On The House

It is my turn to order at the counter. The cashier turns to the back:
“Is his order ready?”
“No, I didn’t see him in the line. He’ll have to wait a few minutes.”
The cashier leaves the register to see to it personally. I have not yet said a word. She returns with a look of embarrassment;

“We’re usually looking out for you. She’s disappointed me this time.”

“That’s not a problem,” I attempt to pay.


She secretly gestures that my order is on the house. A few other customers notice and stifle their surprise.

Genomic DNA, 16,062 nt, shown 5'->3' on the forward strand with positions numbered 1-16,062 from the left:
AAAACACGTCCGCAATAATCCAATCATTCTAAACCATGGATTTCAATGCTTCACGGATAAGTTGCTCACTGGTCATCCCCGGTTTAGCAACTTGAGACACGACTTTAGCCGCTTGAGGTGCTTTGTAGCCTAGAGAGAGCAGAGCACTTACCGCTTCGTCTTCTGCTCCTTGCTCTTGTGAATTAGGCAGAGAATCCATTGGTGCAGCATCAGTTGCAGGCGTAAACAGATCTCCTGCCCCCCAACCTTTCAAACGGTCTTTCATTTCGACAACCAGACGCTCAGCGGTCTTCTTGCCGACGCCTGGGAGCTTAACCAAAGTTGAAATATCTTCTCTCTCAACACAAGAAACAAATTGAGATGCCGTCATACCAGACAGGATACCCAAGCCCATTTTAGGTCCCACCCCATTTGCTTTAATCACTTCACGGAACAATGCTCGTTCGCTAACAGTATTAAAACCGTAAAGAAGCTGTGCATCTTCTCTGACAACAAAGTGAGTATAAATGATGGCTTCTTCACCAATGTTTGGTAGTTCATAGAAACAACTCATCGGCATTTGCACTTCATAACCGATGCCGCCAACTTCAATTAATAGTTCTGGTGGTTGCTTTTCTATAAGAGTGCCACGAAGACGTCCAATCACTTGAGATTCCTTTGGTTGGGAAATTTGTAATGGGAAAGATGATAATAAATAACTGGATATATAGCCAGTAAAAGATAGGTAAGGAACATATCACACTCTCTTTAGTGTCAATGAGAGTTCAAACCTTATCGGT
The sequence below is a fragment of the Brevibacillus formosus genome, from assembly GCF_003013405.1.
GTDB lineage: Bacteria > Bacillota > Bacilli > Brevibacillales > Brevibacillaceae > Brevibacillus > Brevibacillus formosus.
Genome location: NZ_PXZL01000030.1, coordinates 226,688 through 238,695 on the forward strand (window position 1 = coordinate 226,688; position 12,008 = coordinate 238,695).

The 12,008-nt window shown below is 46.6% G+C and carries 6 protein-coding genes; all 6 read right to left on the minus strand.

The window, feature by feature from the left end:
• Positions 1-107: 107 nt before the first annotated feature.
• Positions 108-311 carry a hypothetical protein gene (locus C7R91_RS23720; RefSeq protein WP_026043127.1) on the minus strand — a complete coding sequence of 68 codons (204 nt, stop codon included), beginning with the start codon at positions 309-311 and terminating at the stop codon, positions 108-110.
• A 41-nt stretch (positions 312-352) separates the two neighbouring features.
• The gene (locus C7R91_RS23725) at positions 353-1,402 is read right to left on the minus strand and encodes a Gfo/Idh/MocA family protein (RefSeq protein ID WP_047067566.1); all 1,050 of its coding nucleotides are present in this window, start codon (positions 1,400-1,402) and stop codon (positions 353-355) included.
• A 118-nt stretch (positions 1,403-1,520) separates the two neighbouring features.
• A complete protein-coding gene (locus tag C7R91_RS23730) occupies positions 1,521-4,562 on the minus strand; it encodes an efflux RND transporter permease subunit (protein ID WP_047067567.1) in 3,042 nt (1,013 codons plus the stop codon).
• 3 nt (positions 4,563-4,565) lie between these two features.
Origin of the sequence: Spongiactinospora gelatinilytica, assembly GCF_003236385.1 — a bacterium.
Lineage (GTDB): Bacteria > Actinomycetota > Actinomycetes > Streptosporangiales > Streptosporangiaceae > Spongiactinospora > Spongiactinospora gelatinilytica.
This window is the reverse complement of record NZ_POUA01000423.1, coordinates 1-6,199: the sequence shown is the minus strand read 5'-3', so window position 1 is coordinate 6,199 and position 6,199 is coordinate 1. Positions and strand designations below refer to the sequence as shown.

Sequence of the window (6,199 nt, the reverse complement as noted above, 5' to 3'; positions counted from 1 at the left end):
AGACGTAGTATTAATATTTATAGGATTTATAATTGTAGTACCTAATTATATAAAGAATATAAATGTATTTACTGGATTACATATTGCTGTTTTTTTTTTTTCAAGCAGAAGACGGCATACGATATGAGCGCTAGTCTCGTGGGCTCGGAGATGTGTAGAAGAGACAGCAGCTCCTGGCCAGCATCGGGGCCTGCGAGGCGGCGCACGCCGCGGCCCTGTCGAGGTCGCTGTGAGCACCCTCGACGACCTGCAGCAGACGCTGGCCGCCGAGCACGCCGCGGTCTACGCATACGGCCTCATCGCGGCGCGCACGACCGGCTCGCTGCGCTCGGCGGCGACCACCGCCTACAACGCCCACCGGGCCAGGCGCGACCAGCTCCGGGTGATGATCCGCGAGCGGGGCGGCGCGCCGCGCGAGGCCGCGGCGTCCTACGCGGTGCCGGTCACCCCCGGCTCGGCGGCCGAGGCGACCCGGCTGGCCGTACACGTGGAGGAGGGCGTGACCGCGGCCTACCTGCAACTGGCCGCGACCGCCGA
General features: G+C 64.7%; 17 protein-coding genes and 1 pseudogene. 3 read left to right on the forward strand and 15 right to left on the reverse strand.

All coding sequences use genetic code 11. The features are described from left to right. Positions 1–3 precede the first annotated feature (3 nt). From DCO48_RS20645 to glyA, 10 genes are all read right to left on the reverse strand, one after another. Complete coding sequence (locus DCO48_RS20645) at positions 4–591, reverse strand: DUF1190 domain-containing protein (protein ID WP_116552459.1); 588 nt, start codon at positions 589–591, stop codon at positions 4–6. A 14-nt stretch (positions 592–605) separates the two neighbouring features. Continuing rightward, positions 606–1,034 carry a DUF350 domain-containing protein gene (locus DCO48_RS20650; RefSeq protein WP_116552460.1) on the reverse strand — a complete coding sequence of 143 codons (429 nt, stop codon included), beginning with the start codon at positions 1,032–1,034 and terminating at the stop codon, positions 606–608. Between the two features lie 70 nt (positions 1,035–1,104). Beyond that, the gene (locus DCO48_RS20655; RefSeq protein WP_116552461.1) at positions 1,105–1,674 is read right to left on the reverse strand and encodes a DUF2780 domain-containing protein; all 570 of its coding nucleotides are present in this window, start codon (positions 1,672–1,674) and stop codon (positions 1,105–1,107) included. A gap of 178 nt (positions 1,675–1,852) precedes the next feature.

My order is ready. She knows that I don’t want condiments; just napkins. I thank them for their kindness.

Nearby, a woman sitting with friends is trying to get my attention. I look up, and she hands me her mobile phone. She wants me to take a photo of her group of girlfriends. I oblige.
As I type this, the woman clearing the tables smiles as she wipes the one adjacent to me. She takes something to the bin, then passes by; pushing a chair at my table in with her hip.

Later, the cashier at the grocery store holds up the line while she discusses Ginger Nut cookies with me.

On The House

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